We are pleased to announce that on July 14, 2023, Oregon Governor Tina Kotek signed House Bill 2279, removing the residency restriction from Oregon’s Death with Dignity Act.
Successful Premiere Staging of the Play, Act 39
Act 39, written by Rob Mermin and produced by Donny Osman, premiered at the Goddard Hay Barn Theater in late June. The play garnered excellent reviews and sold out all eight performances, quite an accomplishment for a new work.
Following several of the shows, PCV team members facilitated audience discussions, which were very well attended.
Our thanks and congratulations go out to playwright Rob Mermin, director Monica Callen, actors Donny Osman, JT Turner, Maren Langdon Spillane and Dominic Spillane, set designer Cavan Meese, sound designer Johnnie Day Durand and the rest of the tech crew.
If you would like to support this work, please...
PCV co-sponsors Act 39
How would you react when your dearest friend who is dying of cancer, decides to hasten death and asks you to be present at the end of their life?
Haybarn Theater, Goddard College, Plainfield, VT
June 22 - July 2, 2023
A stage play by: Rob Mermin
Directed by: Monica Callan
Produced by and starring: Donny Osman
Associate Producer and co-star: J.T. Turner
with Maren Langdon Spillane and Dominic Spillane
Music by: Johnnie Day Durand
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On May 2nd, as a result of PCV's research, education and advocacy, the State of Vermont removed the residency requirement from our medical aid in dying law.
This landmark change is a huge step forward for compassion and end-of-life choice. Now, any patient who meets the requirements listed in Act 39 can come to Vermont to apply for this important option.
In a huge step for compassion at the end of life, the State of Vermont has just opened the option of medical aid in dying to people regardless of where they live.
Removal of the Act 39 residency restriction is far more than a political victory. The overwhelming support in the legislature and signature by the Governor demonstrate how, together, we have accomplished a pivotal shift in cultural attitudes toward end-of-life choice here in Vermont. Since the founding of PCV twenty-one years ago, medical aid in dying has become a widely valued and respected option in the continuum of end-of-life care.
Advocates Praise the Vermont Legislature and Governor for Removing the Residency Requirement from the State’s Medical Aid-in-Dying Law
Vermont’s Action Will Help Terminally Ill Adults in Other States Access Peaceful Dying Option
Advocates for improving end-of-life care options for terminally ill adults praised the Vermont legislature and Governor Phil Scott (R-Vt.) for becoming the first state to remove the residency requirement from its medical aid-in-dying law.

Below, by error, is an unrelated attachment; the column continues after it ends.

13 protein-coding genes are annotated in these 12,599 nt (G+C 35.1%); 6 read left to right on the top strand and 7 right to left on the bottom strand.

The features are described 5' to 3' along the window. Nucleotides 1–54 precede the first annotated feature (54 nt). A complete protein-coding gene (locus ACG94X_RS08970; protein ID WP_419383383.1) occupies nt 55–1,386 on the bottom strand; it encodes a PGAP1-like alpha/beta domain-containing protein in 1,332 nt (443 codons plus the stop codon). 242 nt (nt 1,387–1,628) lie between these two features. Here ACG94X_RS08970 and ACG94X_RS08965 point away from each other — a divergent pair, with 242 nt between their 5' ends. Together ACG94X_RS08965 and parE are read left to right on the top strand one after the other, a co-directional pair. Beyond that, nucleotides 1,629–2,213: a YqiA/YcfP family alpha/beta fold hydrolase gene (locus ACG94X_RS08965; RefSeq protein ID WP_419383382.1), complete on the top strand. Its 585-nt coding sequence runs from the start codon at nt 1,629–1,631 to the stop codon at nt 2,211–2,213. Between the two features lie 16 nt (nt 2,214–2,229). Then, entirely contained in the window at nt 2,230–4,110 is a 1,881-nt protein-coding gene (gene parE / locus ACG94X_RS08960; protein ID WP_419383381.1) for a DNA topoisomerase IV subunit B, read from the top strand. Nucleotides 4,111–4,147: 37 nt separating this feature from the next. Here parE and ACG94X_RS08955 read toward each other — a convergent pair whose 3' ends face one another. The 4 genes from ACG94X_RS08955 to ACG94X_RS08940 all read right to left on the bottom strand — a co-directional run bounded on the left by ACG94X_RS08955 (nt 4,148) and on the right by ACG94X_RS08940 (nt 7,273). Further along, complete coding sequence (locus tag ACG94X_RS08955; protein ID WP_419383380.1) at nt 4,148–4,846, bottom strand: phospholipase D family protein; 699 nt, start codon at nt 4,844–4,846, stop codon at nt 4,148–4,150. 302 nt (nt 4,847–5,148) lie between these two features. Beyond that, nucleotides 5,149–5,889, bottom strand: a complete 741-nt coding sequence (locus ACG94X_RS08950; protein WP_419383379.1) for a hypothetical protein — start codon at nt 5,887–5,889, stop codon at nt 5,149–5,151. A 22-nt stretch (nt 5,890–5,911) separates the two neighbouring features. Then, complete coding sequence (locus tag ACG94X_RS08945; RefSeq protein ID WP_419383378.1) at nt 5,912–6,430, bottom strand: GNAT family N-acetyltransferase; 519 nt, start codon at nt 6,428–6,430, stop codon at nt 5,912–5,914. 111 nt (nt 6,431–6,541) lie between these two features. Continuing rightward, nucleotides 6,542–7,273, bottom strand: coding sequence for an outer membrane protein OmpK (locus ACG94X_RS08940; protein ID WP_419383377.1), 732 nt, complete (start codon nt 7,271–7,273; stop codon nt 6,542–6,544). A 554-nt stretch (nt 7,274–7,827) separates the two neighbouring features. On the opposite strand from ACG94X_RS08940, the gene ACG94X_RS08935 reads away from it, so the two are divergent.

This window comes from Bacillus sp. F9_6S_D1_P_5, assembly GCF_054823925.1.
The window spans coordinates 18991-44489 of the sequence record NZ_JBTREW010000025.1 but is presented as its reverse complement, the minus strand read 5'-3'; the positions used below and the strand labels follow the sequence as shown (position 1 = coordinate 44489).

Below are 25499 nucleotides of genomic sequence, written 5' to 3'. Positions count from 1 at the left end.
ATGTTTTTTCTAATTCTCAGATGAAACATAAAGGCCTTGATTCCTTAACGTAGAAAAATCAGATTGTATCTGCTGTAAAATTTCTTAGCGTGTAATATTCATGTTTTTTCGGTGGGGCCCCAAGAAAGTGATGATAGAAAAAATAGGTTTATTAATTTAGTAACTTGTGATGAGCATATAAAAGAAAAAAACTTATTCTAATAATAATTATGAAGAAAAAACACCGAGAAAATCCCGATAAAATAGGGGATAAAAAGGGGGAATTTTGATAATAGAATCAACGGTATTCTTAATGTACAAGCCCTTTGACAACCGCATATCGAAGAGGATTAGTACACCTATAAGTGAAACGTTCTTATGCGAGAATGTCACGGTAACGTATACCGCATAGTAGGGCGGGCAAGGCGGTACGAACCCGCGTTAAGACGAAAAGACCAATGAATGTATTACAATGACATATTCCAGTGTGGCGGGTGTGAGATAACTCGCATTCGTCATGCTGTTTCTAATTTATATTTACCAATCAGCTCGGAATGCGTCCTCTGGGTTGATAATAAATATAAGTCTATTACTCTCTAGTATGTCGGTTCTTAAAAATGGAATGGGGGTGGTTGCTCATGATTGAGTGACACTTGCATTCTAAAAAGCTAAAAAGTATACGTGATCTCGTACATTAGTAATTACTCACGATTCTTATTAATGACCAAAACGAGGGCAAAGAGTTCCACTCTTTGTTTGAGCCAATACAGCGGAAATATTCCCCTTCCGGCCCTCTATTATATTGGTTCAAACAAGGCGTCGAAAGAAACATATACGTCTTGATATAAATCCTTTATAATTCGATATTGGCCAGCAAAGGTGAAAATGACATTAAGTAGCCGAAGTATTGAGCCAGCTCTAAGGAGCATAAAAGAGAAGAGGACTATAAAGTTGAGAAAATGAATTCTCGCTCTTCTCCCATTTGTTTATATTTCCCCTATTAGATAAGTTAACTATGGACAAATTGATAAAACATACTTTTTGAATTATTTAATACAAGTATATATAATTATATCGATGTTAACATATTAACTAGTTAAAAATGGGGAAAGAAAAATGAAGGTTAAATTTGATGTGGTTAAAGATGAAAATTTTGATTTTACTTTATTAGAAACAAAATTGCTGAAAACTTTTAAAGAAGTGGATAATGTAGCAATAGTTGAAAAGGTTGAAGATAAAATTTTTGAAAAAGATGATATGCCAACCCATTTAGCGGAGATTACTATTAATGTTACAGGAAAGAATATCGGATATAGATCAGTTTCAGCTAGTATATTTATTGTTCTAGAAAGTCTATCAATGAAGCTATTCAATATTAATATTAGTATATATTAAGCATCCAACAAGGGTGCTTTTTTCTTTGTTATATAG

Vermont is just one final step away from eliminating the residency requirement from our medical-aid-in-dying law, Act 39.
We extend our heartfelt thanks to members of the Vermont Senate who overwhelmingly passed H.190 yesterday. In particular, our thanks go out to Senator Ginny Lyons, Chair of the Senate Health and Welfare Committee, and the committee members who carefully considered this bill.
We are pleased to report that the Vermont Senate Committee on Health and Welfare voted on Thursday, April 14, 2023 to recommend House Bill 190, which would remove the residency requirement from our medical-aid-in-dying law, Act 39. The bill now goes to the full Senate for a vote.
Patient Choices Vermont (PCV) is pleased to celebrate the settlement of a lawsuit filed last August challenging the constitutionality of the Vermont residency requirement in our medical-aid-in-dying law (Act 39). The settlement means that plaintiff Lynda Shannon Bluestein, a terminally ill cancer patient from Connecticut, will now have access to medical-aid-in-dying services in Vermont. The settlement further stipulates that Vermont officials will support removal of the residency requirement from the law.
Act 39, adopted in May 2013, enables terminally ill Vermonters who are capable of making their own medical decisions, to request and receive medication to bring about a hastened death at a time of their choosing. Act 39, like similar medical-aid-in-dying laws in other states, currently makes end-of-life choice only available to Vermont state residents.
Brave Little State explores the complexities of medical aid in dying, broadcast live on Vermont Public
Josh Crane, reporter and producer for Brave Little State with Vermont Public says, "If you’re like me, you may not have realized Vermont is one of just 10 states with a Medical- Aid-in-Dying (MAiD) law on the books. Act 39, as it’s known here, passed in 2013. And there’s a bunch of criteria you must meet in order to use it, like being a Vermont resident over the age of 18 with a terminal illness."
When you are sick, the last thing you want to worry about is whether you will receive complete and accurate information about your illness and your options. On a recent Vermont Edition program on medical aid in dying, a caller related her mother’s story:
“My mom was in hospice for 18 months and it was long and arduous… after she died, I wanted to ask her doctor why that option (medical aid in dying) was not offered to her.”